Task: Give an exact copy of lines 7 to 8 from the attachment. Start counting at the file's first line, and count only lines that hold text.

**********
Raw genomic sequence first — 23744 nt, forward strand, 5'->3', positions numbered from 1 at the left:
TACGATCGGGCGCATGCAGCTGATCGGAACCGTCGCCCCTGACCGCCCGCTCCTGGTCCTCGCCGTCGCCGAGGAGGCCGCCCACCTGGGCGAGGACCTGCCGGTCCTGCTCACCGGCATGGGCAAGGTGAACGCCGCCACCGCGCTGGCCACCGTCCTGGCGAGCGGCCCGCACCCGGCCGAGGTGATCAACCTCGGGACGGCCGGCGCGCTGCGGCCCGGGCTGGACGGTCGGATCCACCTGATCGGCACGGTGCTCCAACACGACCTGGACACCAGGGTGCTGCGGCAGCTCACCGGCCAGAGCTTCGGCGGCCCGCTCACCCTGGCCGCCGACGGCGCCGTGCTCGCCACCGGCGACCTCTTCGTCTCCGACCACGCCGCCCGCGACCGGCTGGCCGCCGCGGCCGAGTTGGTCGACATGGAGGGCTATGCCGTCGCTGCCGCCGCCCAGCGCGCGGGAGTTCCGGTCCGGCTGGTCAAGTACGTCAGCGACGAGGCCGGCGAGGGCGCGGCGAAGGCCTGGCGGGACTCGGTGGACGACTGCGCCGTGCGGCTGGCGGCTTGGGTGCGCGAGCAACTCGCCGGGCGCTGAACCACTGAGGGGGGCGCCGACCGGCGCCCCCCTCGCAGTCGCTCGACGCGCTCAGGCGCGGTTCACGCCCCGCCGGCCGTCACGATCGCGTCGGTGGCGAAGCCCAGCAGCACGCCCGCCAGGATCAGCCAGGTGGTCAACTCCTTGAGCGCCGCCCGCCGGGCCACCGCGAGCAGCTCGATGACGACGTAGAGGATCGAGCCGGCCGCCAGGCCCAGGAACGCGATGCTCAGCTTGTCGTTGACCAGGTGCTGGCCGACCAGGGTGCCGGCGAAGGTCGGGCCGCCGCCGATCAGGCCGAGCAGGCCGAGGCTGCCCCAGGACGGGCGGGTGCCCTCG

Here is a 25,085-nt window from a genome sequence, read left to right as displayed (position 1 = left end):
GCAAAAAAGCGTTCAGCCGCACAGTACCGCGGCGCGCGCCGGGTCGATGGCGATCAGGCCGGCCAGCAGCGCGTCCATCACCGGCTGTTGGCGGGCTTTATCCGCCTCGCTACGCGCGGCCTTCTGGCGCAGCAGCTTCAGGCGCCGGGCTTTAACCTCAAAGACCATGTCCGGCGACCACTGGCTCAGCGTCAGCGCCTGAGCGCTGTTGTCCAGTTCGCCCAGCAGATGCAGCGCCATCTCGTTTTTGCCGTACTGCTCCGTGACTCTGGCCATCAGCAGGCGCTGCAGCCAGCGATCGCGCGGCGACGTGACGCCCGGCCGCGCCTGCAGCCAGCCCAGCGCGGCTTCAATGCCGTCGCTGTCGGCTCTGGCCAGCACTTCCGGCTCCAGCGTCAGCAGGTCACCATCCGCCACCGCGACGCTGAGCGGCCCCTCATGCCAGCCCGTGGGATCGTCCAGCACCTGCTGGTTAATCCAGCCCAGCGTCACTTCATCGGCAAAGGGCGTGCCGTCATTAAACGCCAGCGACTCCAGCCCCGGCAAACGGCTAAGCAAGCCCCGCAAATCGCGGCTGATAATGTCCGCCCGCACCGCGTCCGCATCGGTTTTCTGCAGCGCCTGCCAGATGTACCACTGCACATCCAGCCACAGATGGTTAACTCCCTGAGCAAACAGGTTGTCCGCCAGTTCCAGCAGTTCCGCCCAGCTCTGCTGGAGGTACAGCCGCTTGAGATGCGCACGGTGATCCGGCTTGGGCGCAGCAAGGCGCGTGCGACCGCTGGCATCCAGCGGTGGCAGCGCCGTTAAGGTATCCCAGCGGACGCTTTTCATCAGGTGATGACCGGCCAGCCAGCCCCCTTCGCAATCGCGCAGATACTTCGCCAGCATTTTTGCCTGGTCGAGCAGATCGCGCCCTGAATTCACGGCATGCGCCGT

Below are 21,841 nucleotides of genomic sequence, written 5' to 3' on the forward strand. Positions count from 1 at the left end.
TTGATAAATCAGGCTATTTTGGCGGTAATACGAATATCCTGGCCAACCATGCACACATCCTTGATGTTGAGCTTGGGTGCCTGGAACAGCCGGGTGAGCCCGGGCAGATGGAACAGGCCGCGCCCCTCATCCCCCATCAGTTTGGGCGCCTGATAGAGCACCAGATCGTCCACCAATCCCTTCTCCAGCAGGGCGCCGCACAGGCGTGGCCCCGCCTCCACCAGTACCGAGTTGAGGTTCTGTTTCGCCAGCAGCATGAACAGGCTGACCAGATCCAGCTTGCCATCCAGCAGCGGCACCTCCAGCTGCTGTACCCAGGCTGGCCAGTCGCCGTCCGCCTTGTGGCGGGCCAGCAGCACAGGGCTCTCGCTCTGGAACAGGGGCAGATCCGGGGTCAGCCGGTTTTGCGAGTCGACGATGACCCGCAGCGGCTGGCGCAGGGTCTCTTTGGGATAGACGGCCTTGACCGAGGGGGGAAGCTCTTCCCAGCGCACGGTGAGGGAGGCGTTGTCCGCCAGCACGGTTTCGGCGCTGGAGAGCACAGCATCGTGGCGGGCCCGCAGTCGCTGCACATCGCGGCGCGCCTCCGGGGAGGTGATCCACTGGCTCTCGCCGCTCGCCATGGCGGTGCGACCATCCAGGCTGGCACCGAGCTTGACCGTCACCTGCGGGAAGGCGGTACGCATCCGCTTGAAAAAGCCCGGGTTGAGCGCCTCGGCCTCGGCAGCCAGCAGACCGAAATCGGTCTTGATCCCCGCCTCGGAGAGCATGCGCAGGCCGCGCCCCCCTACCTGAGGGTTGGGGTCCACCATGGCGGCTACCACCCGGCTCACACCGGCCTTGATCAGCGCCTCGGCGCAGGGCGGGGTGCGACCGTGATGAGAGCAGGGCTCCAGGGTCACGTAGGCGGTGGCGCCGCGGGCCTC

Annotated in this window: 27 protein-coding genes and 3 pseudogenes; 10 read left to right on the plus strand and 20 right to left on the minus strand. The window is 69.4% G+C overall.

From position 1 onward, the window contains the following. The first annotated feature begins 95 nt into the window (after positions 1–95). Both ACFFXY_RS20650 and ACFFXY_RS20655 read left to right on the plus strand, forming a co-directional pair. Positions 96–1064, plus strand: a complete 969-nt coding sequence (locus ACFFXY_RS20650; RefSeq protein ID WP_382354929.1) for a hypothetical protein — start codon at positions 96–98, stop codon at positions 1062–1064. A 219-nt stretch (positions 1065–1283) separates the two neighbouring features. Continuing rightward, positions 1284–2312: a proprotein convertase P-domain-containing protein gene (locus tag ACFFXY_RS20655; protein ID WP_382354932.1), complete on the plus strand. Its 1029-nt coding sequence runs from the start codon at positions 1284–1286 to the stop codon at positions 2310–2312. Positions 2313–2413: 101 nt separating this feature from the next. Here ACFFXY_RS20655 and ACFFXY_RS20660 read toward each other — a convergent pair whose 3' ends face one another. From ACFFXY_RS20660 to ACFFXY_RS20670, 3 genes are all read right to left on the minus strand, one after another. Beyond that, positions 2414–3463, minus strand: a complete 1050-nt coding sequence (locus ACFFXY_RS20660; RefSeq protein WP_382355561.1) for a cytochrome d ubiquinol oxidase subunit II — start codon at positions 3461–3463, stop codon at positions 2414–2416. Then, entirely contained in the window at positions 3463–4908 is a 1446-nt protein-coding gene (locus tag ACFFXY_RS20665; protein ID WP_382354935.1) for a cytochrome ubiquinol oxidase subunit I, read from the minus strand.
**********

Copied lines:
Annotated in this window: 27 protein-coding genes and 3 pseudogenes; 10 read left to right on the plus strand and 20 right to left on the minus strand. The window is 69.4% G+C overall.

From position 1 onward, the window contains the following. The first annotated feature begins 95 nt into the window (after positions 1–95). Both ACFFXY_RS20650 and ACFFXY_RS20655 read left to right on the plus strand, forming a co-directional pair. Positions 96–1064, plus strand: a complete 969-nt coding sequence (locus ACFFXY_RS20650; RefSeq protein ID WP_382354929.1) for a hypothetical protein — start codon at positions 96–98, stop codon at positions 1062–1064. A 219-nt stretch (positions 1065–1283) separates the two neighbouring features. Continuing rightward, positions 1284–2312: a proprotein convertase P-domain-containing protein gene (locus tag ACFFXY_RS20655; protein ID WP_382354932.1), complete on the plus strand. Its 1029-nt coding sequence runs from the start codon at positions 1284–1286 to the stop codon at positions 2310–2312. Positions 2313–2413: 101 nt separating this feature from the next. Here ACFFXY_RS20655 and ACFFXY_RS20660 read toward each other — a convergent pair whose 3' ends face one another. From ACFFXY_RS20660 to ACFFXY_RS20670, 3 genes are all read right to left on the minus strand, one after another. Beyond that, positions 2414–3463, minus strand: a complete 1050-nt coding sequence (locus ACFFXY_RS20660; RefSeq protein WP_382355561.1) for a cytochrome d ubiquinol oxidase subunit II — start codon at positions 3461–3463, stop codon at positions 2414–2416. Then, entirely contained in the window at positions 3463–4908 is a 1446-nt protein-coding gene (locus tag ACFFXY_RS20665; protein ID WP_382354935.1) for a cytochrome ubiquinol oxidase subunit I, read from the minus strand.